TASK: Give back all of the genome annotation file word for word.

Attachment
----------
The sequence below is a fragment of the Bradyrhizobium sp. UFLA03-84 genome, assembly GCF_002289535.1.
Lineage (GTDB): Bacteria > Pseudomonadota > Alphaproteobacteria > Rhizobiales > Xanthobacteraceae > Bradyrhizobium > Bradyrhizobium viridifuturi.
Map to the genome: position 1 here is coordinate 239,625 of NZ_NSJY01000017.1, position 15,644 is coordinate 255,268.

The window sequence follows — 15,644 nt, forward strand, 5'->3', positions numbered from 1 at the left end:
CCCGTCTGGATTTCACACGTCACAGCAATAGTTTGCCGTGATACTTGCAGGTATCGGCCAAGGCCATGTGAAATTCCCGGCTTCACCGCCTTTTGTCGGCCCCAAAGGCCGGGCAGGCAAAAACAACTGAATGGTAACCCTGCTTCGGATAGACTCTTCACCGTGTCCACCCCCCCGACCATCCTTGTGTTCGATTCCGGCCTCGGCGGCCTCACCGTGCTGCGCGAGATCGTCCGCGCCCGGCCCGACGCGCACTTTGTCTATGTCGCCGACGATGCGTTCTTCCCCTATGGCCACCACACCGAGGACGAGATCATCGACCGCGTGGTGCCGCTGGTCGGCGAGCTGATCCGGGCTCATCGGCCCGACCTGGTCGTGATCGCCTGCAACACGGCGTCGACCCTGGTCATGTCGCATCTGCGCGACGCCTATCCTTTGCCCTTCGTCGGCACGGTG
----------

The sequence below is a fragment of the Bradyrhizobium sp. UFLA03-84 genome, assembly GCF_002289535.1.
Lineage (GTDB): Bacteria > Pseudomonadota > Alphaproteobacteria > Rhizobiales > Xanthobacteraceae > Bradyrhizobium > Bradyrhizobium viridifuturi.
Map to the genome: position 1 here is coordinate 239,625 of NZ_NSJY01000017.1, position 15,644 is coordinate 255,268.

The window sequence follows — 15,644 nt, forward strand, 5'->3', positions numbered from 1 at the left end:
CCCGTCTGGATTTCACACGTCACAGCAATAGTTTGCCGTGATACTTGCAGGTATCGGCCAAGGCCATGTGAAATTCCCGGCTTCACCGCCTTTTGTCGGCCCCAAAGGCCGGGCAGGCAAAAACAACTGAATGGTAACCCTGCTTCGGATAGACTCTTCACCGTGTCCACCCCCCCGACCATCCTTGTGTTCGATTCCGGCCTCGGCGGCCTCACCGTGCTGCGCGAGATCGTCCGCGCCCGGCCCGACGCGCACTTTGTCTATGTCGCCGACGATGCGTTCTTCCCCTATGGCCACCACACCGAGGACGAGATCATCGACCGCGTGGTGCCGCTGGTCGGCGAGCTGATCCGGGCTCATCGGCCCGACCTGGTCGTGATCGCCTGCAACACGGCGTCGACCCTGGTCATGTCGCATCTGCGCGACGCCTATCCTTTGCCCTTCGTCGGCACGGTG